Survey Finds 70 Percent of Floridians Fear Costly Hurricane Tax Assessments

December 6, 2011

A new survey finds that 70% of Floridians fear being assessed hundreds or thousands of dollars in hurricane taxes, because the state’s Catastrophe (CAT) Fund may run out of money to pay insurance claims.

The telephone survey of 805 consumers conducted by the American Consumer Institute (ACI) asked, Do you support or oppose allowing the Catastrophe Fund to selling more insurance coverage than it can pay in claims?” Eighty percent opposed.

Nearly half of consumers were willing to pay “A little more,” if it were to avoid insolvencies and taxes.

When specifically asked if they would be willing to pay $15 a month more in premiums to make the CAT fund financially sound, 55% agreed, with 35% opposing. Support for paying somewhat higher premiums to make the CAT fund financially sound were the greatest among Democrats (62%), those using Citizens homeowners insurance (65%) and those with incomes between $50,000 and $100,000 per year (63%).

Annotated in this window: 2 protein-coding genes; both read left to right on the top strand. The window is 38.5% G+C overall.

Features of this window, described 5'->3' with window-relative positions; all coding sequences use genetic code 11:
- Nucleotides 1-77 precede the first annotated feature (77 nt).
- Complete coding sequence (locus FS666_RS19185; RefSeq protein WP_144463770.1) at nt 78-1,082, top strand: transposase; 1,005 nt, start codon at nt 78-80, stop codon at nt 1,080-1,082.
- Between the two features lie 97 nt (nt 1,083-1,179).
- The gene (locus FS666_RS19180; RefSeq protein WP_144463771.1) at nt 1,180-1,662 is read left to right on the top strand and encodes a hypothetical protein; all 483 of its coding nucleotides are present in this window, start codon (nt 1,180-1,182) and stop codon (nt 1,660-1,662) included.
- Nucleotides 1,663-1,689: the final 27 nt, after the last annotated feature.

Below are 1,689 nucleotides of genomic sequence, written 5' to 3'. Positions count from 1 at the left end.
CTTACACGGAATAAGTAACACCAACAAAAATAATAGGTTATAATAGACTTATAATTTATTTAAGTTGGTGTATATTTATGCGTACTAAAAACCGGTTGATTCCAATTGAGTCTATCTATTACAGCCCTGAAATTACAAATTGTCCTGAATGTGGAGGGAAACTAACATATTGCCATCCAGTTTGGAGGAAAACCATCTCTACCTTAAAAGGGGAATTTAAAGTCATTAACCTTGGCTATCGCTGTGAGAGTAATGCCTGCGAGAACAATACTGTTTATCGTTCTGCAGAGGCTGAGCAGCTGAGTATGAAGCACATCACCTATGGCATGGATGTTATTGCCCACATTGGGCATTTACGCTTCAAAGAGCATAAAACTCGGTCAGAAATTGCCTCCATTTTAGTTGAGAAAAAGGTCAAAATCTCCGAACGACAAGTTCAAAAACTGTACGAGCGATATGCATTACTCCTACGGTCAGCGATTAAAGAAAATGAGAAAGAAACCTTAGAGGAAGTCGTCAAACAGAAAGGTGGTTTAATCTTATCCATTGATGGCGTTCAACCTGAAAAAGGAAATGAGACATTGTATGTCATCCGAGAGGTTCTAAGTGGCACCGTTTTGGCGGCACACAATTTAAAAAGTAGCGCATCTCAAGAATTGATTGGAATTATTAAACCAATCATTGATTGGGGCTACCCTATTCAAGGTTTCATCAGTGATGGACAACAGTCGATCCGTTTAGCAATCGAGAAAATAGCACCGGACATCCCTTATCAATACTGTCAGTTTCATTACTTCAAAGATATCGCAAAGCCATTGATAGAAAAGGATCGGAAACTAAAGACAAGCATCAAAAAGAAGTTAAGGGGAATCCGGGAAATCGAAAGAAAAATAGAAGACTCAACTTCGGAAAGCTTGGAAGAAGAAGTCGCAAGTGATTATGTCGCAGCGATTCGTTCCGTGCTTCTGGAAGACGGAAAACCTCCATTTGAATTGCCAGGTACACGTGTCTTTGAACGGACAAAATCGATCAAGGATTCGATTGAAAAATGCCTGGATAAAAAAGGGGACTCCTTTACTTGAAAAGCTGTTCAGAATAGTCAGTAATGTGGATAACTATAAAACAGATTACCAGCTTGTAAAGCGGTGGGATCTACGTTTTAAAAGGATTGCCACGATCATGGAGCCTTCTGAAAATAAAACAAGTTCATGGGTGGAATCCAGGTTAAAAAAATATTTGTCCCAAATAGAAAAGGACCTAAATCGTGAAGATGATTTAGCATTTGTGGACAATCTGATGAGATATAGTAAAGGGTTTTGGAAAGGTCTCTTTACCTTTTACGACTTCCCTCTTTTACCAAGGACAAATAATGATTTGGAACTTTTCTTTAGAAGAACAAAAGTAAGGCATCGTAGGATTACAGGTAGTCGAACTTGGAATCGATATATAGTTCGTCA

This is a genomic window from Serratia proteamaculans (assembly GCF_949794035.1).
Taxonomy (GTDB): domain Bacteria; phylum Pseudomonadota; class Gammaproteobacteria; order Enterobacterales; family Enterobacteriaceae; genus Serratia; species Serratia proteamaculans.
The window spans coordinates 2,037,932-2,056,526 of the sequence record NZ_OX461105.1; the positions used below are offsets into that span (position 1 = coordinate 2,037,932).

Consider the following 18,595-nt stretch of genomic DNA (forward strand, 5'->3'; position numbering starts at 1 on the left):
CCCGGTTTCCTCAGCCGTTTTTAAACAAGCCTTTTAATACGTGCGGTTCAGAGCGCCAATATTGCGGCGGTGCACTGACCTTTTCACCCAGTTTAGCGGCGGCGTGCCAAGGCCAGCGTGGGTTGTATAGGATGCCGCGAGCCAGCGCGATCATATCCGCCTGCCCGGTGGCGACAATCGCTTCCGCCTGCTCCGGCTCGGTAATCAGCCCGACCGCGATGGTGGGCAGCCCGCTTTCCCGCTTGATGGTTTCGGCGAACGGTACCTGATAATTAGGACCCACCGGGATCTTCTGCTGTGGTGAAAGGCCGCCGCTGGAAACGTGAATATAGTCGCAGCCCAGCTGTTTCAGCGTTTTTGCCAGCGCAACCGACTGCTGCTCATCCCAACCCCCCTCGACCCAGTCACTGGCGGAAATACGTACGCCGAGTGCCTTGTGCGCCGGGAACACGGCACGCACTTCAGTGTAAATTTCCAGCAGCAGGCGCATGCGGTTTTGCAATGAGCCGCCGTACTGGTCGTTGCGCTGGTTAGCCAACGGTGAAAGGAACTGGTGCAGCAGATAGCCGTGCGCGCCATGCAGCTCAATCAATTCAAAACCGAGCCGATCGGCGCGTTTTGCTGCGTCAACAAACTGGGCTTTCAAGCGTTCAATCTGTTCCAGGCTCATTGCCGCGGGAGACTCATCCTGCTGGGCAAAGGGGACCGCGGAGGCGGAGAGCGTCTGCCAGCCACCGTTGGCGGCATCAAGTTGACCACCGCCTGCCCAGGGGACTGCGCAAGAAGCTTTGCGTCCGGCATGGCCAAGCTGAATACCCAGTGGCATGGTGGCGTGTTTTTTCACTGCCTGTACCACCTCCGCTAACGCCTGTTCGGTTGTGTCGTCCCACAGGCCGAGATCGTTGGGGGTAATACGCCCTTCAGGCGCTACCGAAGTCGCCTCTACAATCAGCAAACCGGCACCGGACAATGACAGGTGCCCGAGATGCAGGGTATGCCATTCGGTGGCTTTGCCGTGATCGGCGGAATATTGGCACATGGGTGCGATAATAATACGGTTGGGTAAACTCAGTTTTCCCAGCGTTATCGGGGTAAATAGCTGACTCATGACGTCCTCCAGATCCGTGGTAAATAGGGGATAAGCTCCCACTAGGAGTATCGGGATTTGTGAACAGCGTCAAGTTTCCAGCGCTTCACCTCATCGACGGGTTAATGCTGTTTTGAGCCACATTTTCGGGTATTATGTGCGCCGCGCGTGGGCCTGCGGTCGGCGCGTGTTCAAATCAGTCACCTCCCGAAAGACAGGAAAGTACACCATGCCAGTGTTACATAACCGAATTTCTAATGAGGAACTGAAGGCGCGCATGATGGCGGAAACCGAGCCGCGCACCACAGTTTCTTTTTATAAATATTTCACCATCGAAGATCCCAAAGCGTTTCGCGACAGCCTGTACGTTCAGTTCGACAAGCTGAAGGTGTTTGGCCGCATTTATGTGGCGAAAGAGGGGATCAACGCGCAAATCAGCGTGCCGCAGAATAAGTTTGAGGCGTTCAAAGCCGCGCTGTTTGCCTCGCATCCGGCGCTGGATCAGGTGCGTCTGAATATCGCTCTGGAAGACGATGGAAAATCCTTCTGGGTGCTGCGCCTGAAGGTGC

The question mirror legislation filed by Rep. Bill Hager, R-Boca Raton, that addresses the fund’s finances.

The group said its survey was conducted after the state CAT fund’s chief operating officer, Jack Nicholson, reported that the fund was “dangerously exposed” and billions of dollars short of meeting its insurance obligations, if the state suffered major hurricane damage.

The American Consumer Institute Center for Citizen Research is a Washington, D.C. educational and research organization that supports fiscally responsible government, lower taxes and regulation, and more consumer choice.

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